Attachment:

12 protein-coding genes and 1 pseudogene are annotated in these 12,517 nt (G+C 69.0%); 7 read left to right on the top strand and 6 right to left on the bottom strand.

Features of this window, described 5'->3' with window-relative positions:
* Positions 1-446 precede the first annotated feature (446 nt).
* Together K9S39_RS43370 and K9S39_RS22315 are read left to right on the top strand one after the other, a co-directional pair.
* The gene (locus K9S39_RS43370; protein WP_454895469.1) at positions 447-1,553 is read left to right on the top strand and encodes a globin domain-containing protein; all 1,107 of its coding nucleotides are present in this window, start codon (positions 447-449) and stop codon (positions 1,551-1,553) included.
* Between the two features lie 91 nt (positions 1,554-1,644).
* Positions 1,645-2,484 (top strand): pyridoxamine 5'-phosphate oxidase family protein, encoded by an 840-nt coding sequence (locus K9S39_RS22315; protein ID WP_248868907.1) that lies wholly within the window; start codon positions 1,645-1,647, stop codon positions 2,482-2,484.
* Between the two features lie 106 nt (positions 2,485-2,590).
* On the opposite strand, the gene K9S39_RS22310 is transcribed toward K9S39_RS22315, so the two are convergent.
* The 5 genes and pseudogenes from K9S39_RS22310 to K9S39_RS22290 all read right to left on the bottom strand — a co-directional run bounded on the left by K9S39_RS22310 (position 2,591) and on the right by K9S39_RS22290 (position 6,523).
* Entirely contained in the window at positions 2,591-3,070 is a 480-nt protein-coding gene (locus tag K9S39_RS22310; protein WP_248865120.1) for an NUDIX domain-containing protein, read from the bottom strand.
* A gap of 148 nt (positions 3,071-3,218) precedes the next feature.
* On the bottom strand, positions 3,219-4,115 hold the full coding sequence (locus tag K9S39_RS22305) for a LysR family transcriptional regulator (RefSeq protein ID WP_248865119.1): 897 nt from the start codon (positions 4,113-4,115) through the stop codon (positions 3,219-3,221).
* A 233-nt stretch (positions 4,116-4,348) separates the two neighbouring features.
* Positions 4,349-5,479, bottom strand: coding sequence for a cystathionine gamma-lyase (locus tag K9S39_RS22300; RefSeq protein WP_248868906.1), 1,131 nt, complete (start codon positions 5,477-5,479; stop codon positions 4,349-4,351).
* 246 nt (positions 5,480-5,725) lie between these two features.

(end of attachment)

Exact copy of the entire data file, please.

12 protein-coding genes and 1 pseudogene are annotated in these 12,517 nt (G+C 69.0%); 7 read left to right on the top strand and 6 right to left on the bottom strand.

Features of this window, described 5'->3' with window-relative positions:
* Positions 1-446 precede the first annotated feature (446 nt).
* Together K9S39_RS43370 and K9S39_RS22315 are read left to right on the top strand one after the other, a co-directional pair.
* The gene (locus K9S39_RS43370; protein WP_454895469.1) at positions 447-1,553 is read left to right on the top strand and encodes a globin domain-containing protein; all 1,107 of its coding nucleotides are present in this window, start codon (positions 447-449) and stop codon (positions 1,551-1,553) included.
* Between the two features lie 91 nt (positions 1,554-1,644).
* Positions 1,645-2,484 (top strand): pyridoxamine 5'-phosphate oxidase family protein, encoded by an 840-nt coding sequence (locus K9S39_RS22315; protein ID WP_248868907.1) that lies wholly within the window; start codon positions 1,645-1,647, stop codon positions 2,482-2,484.
* Between the two features lie 106 nt (positions 2,485-2,590).
* On the opposite strand, the gene K9S39_RS22310 is transcribed toward K9S39_RS22315, so the two are convergent.
* The 5 genes and pseudogenes from K9S39_RS22310 to K9S39_RS22290 all read right to left on the bottom strand — a co-directional run bounded on the left by K9S39_RS22310 (position 2,591) and on the right by K9S39_RS22290 (position 6,523).
* Entirely contained in the window at positions 2,591-3,070 is a 480-nt protein-coding gene (locus tag K9S39_RS22310; protein WP_248865120.1) for an NUDIX domain-containing protein, read from the bottom strand.
* A gap of 148 nt (positions 3,071-3,218) precedes the next feature.
* On the bottom strand, positions 3,219-4,115 hold the full coding sequence (locus tag K9S39_RS22305) for a LysR family transcriptional regulator (RefSeq protein ID WP_248865119.1): 897 nt from the start codon (positions 4,113-4,115) through the stop codon (positions 3,219-3,221).
* A 233-nt stretch (positions 4,116-4,348) separates the two neighbouring features.
* Positions 4,349-5,479, bottom strand: coding sequence for a cystathionine gamma-lyase (locus tag K9S39_RS22300; RefSeq protein WP_248868906.1), 1,131 nt, complete (start codon positions 5,477-5,479; stop codon positions 4,349-4,351).
* 246 nt (positions 5,480-5,725) lie between these two features.